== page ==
About 90 percent of the money Americans spend on food goes to buy processed food.1,2,3 What’s worse, new research shows that, astonishingly, more than half—nearly 60 percent, in fact—of the food Americans eat is ULTRA-processed.4,5,6,7,8,9,10,11
Basically, half of what the average American eats in any given day are convenience foods that can be bought at your local gas station.
Moreover, those ultra-processed foods account for 90 percent of the added sugar consumption in the U.S. Data from a nationally representative food survey was used for this study, which found that:
• On average, 57.9 percent of the calories people eat comes from ultra-processed foods
• 29.6 percent of calories comes from unprocessed or minimally processed foods (such as meats, eggs, milk, and pasta)
• Processed but not ultra-processed foods (such as canned or preserved foods, cured meats and cheeses) account for 9.4 percent of calories
• 2.9 percent of calories comes from “processed culinary ingredients” such as vegetable oil, table salt, and sugar
• Less than 1 percent of daily calories comes from vegetables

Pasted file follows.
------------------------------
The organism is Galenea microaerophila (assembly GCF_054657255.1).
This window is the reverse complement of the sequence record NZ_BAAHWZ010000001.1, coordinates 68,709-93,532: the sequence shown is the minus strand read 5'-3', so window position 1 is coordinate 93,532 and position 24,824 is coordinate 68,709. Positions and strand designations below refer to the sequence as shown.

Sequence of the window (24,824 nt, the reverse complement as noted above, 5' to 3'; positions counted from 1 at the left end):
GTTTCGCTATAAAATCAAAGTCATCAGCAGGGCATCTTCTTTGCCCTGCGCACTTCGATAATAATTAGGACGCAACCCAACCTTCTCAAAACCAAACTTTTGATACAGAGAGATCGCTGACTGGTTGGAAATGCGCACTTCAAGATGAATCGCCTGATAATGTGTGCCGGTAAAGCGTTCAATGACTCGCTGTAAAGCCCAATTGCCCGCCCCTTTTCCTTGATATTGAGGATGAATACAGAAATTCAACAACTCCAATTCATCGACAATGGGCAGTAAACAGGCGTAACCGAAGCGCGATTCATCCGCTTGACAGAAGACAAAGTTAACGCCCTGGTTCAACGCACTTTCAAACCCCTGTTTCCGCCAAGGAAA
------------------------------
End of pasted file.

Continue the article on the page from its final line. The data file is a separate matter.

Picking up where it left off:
Excessive Sugar Consumption Drives Disease Statistics
The dangers of eating too much added sugar have been well-established, and have even become officially recognized. For the first time ever, the 2015-2020 U.S. dietary guidelines12 now recommend limiting your sugar intake to a maximum of 10 percent of your daily calories.13
Decreasing sugar consumption is indeed at the top of the list if you’re overweight, insulin resistant, or struggle with any chronic disease. Research14 has shown that as much as 40 percent of American healthcare expenditures are for diseases directly related to the overconsumption of sugar.
More than $1 trillion each year is spent on treating sugar and junk food-related diseases, which runs the gamut from obesity and diabetes, to heart disease and cancer.15
According to a report16 on the global cancer burden, published in 2014, obesity is responsible for an estimated 500,000 cancer cases worldwide each year. A more recent British report estimates obesity may result in an additional 670,000 cancer cases in the U.K. alone over the next 20 years.
For over half a century, nutritional guidelines have focused on cutting saturated fats and cholesterol, and we now know that this was a very serious mistake.
As fats were removed from processed fare, the sugar content increased (to make the food palatable), and sugar is the real culprit of virtually all diseases previously blamed on dietary fats.